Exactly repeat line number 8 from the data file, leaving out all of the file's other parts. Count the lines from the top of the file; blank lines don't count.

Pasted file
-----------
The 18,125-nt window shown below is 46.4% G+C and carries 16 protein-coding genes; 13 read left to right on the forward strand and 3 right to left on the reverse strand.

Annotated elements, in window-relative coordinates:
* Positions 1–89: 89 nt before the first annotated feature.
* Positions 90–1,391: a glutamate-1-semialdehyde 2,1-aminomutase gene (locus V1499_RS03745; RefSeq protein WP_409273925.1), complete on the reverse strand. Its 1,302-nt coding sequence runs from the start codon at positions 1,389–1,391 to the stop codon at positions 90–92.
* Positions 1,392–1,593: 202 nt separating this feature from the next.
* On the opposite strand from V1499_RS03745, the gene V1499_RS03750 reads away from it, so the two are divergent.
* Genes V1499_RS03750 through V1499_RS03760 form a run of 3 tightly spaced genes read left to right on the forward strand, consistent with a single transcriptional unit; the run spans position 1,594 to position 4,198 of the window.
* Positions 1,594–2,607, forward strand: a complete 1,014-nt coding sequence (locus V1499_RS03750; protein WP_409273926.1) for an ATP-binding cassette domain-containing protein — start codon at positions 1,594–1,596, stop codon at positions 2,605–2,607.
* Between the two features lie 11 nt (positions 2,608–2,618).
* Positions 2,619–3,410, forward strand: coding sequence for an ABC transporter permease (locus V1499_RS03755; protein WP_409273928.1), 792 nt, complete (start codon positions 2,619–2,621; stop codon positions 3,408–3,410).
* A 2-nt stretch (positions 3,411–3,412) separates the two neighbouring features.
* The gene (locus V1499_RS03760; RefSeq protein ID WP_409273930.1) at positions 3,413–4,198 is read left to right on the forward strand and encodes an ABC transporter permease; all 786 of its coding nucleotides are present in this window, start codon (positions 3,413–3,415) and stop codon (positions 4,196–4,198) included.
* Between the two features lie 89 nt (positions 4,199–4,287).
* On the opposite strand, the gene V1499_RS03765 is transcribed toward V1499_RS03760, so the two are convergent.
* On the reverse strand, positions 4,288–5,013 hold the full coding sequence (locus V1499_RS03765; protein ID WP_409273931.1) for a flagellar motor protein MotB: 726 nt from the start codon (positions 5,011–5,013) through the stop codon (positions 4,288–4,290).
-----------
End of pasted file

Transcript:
* Positions 1,594–2,607, forward strand: a complete 1,014-nt coding sequence (locus V1499_RS03750; protein WP_409273926.1) for an ATP-binding cassette domain-containing protein — start codon at positions 1,594–1,596, stop codon at positions 2,605–2,607.